No excuse for lavish spending by IRS officials

Congress is holding hearings on $49 million spent on a good time for IRS employees.

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Congress is investigating $49 million in spending by the Internal Revenue Service on lavish conferences for employees between 2010 and 2012.

When Faris Fink, commissioner of the IRS small business and self-employed division, testified before a House committee it seemed more like an opening skit on “Saturday Night Live” than a congressional hearing. Fink, one of the organizers of a $4.1 million conference in California, talked of taxpayer-paid gifts, upgrades to lavish hotel suites and the making of expensive parody videos (including one in which Mr. Fink played Mr. Spock of Star Trek).

When U.S. Rep. Darrell Issa, R-Calif, asked Fink, “What were you thinking” when he played Spock in the Star Trek spoof about a planet with ineffective tax auditing practices, Fink said it was “an attempt, in a well-intentioned way, to use humor to open the conference.”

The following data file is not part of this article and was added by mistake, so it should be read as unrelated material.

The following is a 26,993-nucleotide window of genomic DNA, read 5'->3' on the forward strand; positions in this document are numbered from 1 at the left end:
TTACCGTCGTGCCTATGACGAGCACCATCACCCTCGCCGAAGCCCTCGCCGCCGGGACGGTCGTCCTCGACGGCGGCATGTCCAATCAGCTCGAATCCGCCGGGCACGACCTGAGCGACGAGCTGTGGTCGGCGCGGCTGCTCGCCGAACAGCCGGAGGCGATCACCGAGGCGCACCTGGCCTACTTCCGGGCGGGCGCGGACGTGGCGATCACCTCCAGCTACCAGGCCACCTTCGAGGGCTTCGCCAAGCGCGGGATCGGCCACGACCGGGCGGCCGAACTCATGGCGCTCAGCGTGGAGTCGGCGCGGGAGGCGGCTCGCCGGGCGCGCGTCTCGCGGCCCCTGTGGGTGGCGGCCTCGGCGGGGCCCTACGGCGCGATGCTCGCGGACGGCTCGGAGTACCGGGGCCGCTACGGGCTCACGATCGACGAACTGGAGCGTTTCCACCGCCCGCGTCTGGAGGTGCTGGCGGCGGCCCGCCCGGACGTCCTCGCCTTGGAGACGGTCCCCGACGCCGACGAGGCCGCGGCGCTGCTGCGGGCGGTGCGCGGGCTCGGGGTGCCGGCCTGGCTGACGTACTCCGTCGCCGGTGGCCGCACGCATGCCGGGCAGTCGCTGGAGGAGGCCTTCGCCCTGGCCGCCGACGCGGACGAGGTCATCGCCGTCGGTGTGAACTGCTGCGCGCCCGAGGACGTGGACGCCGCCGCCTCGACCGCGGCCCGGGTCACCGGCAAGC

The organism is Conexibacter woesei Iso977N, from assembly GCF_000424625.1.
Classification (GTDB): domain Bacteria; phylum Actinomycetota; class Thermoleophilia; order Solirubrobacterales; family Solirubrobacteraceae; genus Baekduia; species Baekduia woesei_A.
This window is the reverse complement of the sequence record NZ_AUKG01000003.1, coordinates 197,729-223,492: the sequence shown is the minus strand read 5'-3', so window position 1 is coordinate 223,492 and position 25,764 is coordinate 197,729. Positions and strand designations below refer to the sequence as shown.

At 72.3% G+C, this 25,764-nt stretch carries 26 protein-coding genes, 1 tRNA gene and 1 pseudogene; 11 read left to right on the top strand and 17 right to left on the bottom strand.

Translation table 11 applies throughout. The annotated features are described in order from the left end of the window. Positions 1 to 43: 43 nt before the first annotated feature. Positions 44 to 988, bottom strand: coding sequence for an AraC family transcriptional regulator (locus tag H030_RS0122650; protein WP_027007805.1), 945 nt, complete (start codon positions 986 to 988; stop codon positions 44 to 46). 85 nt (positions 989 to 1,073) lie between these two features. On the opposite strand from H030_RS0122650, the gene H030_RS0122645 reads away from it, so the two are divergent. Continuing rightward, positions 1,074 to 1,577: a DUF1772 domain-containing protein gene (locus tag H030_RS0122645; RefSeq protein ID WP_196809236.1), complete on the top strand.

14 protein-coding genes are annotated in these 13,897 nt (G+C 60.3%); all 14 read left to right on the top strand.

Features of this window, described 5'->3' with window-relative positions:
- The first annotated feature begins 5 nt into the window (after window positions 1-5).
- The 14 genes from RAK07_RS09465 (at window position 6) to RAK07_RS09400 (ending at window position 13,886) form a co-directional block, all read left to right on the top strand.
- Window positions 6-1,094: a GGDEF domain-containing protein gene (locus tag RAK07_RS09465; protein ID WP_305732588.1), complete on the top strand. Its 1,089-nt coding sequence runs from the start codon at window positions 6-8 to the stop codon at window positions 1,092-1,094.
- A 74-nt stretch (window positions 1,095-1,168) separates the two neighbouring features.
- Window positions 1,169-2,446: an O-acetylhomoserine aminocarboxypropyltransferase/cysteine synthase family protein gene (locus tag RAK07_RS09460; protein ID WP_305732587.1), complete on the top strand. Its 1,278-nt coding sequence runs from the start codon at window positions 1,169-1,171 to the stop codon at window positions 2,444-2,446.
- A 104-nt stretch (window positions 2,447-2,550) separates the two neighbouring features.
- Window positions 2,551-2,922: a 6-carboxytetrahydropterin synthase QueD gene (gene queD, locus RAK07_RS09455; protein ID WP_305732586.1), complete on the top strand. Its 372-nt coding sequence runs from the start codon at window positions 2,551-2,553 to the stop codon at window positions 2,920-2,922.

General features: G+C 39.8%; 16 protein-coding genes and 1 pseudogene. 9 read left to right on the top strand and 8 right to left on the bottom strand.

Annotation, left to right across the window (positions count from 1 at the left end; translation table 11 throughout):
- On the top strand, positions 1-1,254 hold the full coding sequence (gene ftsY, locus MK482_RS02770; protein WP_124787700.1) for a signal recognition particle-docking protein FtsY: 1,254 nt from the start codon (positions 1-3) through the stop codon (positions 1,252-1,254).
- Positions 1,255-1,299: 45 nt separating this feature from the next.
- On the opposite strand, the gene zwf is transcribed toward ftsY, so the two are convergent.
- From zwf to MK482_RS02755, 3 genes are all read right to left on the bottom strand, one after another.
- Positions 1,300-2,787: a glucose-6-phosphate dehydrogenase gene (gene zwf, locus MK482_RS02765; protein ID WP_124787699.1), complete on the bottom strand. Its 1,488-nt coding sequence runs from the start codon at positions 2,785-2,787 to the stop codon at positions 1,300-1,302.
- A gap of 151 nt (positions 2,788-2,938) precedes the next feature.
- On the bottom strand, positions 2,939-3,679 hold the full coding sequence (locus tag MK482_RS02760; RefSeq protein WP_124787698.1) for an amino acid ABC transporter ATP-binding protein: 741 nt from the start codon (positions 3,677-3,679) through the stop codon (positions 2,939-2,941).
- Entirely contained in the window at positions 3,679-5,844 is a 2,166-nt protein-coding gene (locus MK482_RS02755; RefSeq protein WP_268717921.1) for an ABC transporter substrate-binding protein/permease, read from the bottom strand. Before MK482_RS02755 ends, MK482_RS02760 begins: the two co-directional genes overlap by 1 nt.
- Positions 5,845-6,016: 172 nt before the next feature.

Later, Fink told the House Committee on Oversight and Government Reform, the two videos (that cost taxpayers $50,000) were “embarrassing, and I regret the fact that they were made.” The second video featured IRS managers in a line dance and was used to close the August 2010 three-day conference.

“In hindsight, many of the expenses that were incurred should have been more closely scrutinized or not have been incurred at all,” Fink said.

Ya think?

To spend close to $50 million on frivolity and foolishness — particularly at a time when money is tight and cuts to government spending are being demanded — is outrageous.

IRS Inspector General J. Russell George revealed in an audit last week that the IRS paid for expensive hotel rooms, spent tens of thousands of dollars for gifts for managers in attendance and $135,000 for outside event planners to book hotel rooms and high-priced speakers. One of the speakers at the California conference cost taxpayers $27,500 — plus $2,000 for a first-class plane ticket, according to The Washington Post.

Issa said — and it is difficult to disagree — the IRS was “effectively guilty of tax evasion” when it gave managers lodging in presidential suites, free meals and gifts without disclosing the perks as personal income.

Fink described to lawmakers a culture at the IRS that accepted excessive spending in 2010.

Fink and the recently appointed acting IRS commissioner, Daniel Werfel, contend these incidents would not occur today.

Of course not, the deplorable use of public money has been exposed.

This contrition is difficult to accept as sincere. Congress needs to keep pressing.

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